Mapping out bitcoin’s supply chain

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The Block complements our writings and analyses with charts, graphs, and maps is to give our readers a comprehensive look at the complex crypto ecosystem. Even the veteran Bitcoiner can get lost in the twist and turns that is the bitcoin labyrinth. Here, we take a high-level approach to walk through and map out what we are calling the bitcoin supply chain. That is to say, the movement of bitcoin from when it is first mined to when it is spent.

At the start of the bitcoin supply chain is the bitcoin network. With special-purpose machines, folks “mine” bitcoins by solving cryptographic puzzles and sell them to make up for the energy expenditure of the network. Some of the largest buyers of bitcoins are exchanges and over-the-counter markets. Over-the-counter (OTC) markets enable traders to buy and sell large amounts of bitcoin without necessarily informing the general markets. OTC markets then supply those bitcoins to businesses that require large quantities, including exchanges, ATMs, and investment-product providers. These businesses go on to supply bitcoin to users and investors.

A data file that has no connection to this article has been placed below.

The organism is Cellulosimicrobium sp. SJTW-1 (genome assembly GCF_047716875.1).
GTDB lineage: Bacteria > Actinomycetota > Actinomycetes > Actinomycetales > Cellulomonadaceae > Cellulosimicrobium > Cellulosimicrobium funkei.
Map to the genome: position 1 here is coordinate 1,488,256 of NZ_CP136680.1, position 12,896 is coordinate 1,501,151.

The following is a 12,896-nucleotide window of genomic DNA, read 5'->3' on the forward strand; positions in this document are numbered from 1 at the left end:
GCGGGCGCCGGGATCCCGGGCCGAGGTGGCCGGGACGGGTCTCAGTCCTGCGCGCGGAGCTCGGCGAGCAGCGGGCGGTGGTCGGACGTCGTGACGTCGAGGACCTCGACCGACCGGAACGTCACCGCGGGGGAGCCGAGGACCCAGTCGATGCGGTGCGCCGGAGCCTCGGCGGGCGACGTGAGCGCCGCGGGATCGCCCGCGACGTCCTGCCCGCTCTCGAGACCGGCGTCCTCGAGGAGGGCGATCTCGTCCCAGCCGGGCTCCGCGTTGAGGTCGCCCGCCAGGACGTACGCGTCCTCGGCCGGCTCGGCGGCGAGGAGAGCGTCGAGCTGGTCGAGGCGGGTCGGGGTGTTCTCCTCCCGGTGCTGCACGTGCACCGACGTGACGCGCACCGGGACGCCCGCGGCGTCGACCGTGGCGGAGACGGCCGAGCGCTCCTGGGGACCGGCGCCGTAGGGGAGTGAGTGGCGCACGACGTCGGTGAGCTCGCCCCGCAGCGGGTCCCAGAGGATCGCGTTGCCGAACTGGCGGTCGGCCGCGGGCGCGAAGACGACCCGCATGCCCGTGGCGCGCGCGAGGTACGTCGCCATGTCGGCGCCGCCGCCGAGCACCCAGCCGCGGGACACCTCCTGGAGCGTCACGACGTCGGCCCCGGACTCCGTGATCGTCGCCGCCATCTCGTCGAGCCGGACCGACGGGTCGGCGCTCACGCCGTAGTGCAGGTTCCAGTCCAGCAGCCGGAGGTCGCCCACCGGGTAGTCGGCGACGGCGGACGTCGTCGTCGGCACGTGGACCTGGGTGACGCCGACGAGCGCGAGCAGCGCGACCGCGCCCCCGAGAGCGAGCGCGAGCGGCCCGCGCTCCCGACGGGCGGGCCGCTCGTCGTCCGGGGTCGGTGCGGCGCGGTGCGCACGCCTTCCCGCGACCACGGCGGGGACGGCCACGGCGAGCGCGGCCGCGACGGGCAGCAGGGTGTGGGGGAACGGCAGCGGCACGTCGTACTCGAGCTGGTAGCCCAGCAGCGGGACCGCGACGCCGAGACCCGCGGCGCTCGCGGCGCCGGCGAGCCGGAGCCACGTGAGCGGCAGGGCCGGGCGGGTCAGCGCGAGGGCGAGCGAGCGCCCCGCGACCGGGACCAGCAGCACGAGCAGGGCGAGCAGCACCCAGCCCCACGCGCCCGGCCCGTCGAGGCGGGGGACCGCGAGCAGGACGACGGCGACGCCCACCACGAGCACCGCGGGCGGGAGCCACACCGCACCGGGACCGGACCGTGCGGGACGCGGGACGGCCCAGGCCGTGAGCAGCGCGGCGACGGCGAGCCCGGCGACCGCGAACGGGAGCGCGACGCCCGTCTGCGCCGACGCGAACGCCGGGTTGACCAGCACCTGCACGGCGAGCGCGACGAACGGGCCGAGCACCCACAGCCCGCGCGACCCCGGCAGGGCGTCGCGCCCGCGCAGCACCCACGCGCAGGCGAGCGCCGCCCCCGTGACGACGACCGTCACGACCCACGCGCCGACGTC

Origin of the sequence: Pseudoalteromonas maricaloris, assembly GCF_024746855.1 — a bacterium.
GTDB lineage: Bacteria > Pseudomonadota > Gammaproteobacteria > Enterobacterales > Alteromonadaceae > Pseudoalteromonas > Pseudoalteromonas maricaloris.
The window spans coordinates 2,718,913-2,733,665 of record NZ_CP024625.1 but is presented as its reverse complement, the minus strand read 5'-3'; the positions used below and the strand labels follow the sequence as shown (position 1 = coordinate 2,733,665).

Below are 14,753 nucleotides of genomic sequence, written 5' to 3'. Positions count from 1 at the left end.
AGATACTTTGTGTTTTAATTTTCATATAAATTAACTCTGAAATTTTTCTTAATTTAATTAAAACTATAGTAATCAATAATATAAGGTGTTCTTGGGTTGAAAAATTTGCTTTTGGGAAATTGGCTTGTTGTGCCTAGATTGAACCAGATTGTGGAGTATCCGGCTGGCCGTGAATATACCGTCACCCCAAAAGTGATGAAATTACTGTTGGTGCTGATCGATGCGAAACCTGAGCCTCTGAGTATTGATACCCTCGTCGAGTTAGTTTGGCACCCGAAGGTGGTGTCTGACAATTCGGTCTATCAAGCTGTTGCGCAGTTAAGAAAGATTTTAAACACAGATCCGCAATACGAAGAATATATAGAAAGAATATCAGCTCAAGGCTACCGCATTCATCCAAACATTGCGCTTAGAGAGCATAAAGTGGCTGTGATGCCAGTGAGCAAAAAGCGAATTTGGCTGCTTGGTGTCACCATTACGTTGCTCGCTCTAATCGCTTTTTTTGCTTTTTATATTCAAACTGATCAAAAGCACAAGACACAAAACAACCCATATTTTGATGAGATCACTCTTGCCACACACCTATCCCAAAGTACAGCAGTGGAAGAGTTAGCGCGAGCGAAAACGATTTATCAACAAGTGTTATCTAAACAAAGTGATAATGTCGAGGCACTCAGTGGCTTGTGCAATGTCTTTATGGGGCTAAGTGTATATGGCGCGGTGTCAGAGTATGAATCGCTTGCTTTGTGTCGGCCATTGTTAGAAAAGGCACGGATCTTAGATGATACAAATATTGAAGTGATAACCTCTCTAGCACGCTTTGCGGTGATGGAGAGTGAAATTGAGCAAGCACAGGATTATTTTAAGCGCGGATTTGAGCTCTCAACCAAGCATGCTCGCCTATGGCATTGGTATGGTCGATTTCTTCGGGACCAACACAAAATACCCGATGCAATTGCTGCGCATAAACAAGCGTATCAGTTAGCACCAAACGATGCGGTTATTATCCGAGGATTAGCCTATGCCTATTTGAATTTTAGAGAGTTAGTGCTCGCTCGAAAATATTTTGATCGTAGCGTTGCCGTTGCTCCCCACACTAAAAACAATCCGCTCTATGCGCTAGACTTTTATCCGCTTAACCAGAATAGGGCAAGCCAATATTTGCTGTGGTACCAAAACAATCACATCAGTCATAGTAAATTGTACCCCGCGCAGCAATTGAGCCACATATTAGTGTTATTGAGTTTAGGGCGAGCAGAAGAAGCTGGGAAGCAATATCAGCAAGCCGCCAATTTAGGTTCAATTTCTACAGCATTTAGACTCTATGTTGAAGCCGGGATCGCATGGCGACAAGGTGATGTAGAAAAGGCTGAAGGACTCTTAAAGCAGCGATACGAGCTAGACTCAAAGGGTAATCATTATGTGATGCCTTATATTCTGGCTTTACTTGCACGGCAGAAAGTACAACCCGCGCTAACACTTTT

When those users receive bitcoin they effectively have three options: saving, trading, or using. They can custody their bitcoins to store value or trade on exchanges and alternative trading platforms. Additionally, users can use their bitcoins to purchase products and services from merchants.

Merchants are at the end of the supply chain. To accept bitcoins, merchants set up e-commerce shops on platforms that natively support bitcoin, like OpenBazaar or leverage the services of bitcoin payment processors like Bitpay and Coinbase Commerce, to enable their own e-commerce shops to accept bitcoins.